but before you get excited and jump up and down over “denormalization vs normalization” or “data modeling”, remember this: the logical data model is hierarchical. the physical data store is key,value, timestamp (triple store) technology.
which basically says:
- all column names are replicated for every data element in every row in every table.
- nested or hierarchical complex types are allowed (and can change from row to row!!)
- governance and referential integrity are lost from the “data model” or “base schema” and pushed to the map / reduce code set (become the applications responsibility)
yes, massive storage requirements! but wait, isn’t there compression? yep, but it’s clunky and isn’t always on demand.
so what do you gain from these environments?
well, let me just say: i am no expert in nosql (not only sql) i am learning about these systems, but from many of the in-depth articles i’ve been reading, i’ve got some interesting conclusions:
- you can see performance gains over huge / massive data sets (when compared to storing that same data in rdbms and trying to query it) – particularly when the data set can be “housed” in a single schema structure, and referenced by row key values.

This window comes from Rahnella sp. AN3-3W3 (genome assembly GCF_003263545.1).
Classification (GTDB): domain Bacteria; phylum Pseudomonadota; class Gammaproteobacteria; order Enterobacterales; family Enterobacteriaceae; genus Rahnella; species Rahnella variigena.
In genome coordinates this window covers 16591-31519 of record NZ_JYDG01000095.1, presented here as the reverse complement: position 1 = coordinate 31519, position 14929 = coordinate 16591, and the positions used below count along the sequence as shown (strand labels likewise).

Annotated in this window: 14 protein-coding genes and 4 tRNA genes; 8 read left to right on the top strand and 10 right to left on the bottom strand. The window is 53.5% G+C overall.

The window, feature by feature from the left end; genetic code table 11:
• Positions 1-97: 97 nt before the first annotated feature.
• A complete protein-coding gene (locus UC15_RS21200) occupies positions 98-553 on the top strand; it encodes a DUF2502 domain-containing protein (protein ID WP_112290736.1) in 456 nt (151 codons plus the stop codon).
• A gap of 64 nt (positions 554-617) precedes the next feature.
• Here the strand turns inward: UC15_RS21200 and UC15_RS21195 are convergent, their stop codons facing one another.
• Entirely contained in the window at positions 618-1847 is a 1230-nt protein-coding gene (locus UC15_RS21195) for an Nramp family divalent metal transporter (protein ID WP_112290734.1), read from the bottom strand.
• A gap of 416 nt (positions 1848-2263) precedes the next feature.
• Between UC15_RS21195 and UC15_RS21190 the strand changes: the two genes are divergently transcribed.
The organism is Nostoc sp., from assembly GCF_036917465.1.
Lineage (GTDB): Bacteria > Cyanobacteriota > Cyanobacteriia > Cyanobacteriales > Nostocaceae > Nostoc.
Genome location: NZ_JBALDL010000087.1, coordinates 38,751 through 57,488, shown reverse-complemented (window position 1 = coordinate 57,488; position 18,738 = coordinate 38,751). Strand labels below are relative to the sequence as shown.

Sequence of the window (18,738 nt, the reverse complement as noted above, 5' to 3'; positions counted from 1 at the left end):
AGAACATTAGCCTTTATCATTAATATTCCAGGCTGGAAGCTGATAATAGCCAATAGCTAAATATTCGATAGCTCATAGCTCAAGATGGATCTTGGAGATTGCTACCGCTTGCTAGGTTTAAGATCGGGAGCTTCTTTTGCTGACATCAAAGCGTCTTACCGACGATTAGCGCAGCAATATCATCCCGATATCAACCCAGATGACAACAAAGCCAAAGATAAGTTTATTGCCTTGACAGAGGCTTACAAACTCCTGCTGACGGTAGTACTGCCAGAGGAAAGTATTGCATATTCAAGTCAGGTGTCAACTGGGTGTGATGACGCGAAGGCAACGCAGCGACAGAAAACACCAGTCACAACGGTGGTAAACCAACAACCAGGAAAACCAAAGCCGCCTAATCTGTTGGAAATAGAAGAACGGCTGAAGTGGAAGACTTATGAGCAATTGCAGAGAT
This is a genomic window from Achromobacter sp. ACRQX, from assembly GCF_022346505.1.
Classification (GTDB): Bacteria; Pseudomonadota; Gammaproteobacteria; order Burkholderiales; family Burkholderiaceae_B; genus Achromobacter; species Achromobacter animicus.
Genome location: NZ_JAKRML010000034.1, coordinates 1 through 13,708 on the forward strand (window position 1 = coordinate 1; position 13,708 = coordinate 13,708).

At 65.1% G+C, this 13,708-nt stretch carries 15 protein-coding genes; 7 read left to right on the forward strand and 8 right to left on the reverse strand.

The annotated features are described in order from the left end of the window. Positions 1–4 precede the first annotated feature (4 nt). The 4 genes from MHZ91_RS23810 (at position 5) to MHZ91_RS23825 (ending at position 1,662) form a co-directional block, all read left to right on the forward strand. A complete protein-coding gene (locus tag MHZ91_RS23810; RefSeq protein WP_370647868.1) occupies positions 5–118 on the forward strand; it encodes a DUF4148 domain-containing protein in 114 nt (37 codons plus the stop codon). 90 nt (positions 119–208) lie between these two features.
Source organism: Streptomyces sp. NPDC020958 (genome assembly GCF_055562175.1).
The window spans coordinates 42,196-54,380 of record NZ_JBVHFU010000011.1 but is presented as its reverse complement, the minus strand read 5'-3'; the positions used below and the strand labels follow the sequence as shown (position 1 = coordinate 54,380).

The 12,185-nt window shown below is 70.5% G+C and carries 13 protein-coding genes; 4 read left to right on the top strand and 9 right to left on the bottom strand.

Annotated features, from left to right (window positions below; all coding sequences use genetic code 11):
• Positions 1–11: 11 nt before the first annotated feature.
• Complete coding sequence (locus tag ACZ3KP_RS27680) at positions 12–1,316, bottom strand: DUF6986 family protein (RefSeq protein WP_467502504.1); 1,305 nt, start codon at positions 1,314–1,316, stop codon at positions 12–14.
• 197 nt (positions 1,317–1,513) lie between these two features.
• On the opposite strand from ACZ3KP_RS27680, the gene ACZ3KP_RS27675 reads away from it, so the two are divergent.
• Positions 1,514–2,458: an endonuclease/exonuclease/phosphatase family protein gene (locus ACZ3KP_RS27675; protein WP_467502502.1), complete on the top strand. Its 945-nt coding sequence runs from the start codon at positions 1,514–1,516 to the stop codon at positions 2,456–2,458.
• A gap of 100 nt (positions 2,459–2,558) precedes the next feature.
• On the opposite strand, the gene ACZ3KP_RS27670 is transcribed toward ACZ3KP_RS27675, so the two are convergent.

- easy dynamic column changes (this is where the schema-less comes in to play, but in reality, we still have to define structures, and schemas to manage and access data sets
- rapid ingestion of machine generated data sets (higher transaction throughputs because of lack of rdbms overhead) – this just is simply a “file copy”, with hadoop re-distributing the file according to partitions across the nodes. hey wait: re-distribution of huge files takes time!! yes, indeed it does, and no matter what you say, you must define a schema.
- raw data storage, accountable, and auditable
- mpp on commodity hardware
there are a lot of “blog entries” that say hadoop and nosql systems are “schema-less”. it’s only schema-less in certain situations where you write map code that searches “raw bytes” for values (hence the ability to use binary, or pure unstructured data sets) – and produce structured results. for the “rest” of the world using delimited file sets, or fixed with file sets, or xml file sets, we still have to define a schema with column names and table names in order to “use” the data effectively.
so is data modeling completely dead?